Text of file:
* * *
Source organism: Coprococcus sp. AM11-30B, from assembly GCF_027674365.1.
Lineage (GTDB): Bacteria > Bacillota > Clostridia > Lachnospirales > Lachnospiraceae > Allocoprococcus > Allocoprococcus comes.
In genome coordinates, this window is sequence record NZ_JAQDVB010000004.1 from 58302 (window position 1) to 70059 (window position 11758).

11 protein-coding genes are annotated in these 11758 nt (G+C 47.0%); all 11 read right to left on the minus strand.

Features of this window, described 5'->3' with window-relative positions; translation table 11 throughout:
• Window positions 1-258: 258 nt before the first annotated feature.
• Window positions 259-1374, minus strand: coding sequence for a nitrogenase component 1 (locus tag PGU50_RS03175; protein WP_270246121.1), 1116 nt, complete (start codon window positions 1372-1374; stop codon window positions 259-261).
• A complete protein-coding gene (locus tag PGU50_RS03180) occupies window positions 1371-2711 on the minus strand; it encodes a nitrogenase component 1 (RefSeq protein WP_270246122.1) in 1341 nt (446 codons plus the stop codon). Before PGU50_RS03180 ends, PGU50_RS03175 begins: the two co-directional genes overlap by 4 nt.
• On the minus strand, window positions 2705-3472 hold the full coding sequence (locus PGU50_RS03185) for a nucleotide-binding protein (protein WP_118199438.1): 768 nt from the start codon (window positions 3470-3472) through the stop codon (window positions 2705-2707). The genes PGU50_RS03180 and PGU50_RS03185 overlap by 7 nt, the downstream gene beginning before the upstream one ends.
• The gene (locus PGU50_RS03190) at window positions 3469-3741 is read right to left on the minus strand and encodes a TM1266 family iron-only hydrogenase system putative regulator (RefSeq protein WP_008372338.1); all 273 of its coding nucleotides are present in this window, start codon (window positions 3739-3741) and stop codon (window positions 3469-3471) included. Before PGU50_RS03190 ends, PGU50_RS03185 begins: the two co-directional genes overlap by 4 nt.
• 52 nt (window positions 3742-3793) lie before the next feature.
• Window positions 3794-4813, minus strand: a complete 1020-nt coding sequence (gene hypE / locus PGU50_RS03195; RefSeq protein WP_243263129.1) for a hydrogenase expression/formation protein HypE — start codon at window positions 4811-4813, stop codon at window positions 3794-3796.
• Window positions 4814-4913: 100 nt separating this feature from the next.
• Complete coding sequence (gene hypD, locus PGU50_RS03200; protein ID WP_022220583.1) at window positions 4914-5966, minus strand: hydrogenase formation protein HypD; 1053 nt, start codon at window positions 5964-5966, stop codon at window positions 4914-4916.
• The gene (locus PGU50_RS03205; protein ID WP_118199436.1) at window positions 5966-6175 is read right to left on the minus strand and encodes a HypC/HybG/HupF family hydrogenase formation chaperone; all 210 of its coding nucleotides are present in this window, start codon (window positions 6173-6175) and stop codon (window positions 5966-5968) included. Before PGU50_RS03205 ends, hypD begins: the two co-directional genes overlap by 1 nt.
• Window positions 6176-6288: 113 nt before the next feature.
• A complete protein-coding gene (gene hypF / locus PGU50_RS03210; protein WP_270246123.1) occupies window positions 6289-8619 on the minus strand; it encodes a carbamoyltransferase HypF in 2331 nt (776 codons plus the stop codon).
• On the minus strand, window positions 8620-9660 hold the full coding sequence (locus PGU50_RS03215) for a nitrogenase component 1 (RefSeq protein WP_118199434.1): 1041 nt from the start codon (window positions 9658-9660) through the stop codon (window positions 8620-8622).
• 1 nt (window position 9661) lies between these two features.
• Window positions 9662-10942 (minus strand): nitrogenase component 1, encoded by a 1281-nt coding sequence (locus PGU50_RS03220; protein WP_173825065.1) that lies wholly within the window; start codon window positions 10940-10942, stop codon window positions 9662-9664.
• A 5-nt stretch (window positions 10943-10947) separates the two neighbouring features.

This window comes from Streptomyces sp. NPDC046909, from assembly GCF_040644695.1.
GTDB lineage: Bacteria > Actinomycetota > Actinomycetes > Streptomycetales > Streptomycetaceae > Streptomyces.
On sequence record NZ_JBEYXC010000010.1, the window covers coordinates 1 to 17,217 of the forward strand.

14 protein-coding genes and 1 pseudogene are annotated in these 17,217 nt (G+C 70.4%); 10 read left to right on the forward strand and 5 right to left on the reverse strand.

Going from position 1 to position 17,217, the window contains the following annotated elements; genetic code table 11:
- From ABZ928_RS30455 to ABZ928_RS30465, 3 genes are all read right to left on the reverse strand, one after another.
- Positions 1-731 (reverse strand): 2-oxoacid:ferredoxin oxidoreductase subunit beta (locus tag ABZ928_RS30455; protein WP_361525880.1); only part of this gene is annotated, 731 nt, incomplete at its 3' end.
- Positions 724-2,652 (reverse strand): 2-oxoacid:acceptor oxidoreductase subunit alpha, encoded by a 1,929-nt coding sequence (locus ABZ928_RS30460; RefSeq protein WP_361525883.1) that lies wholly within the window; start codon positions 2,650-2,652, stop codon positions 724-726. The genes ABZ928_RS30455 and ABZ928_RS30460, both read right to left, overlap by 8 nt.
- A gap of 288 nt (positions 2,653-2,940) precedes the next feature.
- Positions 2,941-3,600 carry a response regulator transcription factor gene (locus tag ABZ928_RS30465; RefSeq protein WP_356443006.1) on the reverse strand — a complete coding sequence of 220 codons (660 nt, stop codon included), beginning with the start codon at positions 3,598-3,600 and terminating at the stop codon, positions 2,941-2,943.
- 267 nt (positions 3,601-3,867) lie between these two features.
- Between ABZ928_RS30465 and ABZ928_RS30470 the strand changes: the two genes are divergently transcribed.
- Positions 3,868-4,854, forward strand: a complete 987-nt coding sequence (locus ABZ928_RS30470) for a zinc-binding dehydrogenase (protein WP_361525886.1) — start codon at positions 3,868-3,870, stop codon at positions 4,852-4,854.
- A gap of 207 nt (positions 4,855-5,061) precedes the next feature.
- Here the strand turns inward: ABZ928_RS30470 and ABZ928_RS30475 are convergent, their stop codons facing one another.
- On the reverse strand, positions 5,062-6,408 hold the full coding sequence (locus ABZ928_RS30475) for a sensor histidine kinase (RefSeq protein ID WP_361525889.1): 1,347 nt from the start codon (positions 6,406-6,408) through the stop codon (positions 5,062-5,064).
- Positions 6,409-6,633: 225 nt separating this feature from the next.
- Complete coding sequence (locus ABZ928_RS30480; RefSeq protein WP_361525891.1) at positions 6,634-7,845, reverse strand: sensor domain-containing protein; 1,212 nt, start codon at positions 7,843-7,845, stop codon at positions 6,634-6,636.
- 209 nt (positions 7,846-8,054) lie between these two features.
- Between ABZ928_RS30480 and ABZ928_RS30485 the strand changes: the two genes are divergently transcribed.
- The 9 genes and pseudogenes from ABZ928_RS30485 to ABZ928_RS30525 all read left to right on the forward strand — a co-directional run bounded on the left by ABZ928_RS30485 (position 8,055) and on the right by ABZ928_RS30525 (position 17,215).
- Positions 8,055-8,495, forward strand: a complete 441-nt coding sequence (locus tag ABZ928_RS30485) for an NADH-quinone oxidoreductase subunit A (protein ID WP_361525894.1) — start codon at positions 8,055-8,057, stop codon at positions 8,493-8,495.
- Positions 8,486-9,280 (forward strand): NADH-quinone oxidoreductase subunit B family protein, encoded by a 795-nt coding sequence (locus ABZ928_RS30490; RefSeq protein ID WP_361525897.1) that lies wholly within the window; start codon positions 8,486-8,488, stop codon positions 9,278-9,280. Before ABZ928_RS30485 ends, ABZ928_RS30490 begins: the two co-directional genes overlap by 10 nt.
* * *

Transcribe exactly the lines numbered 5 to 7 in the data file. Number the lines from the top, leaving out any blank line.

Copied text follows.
Features of this window, described 5'->3' with window-relative positions; translation table 11 throughout:
• Window positions 1-258: 258 nt before the first annotated feature.
• Window positions 259-1374, minus strand: coding sequence for a nitrogenase component 1 (locus tag PGU50_RS03175; protein WP_270246121.1), 1116 nt, complete (start codon window positions 1372-1374; stop codon window positions 259-261).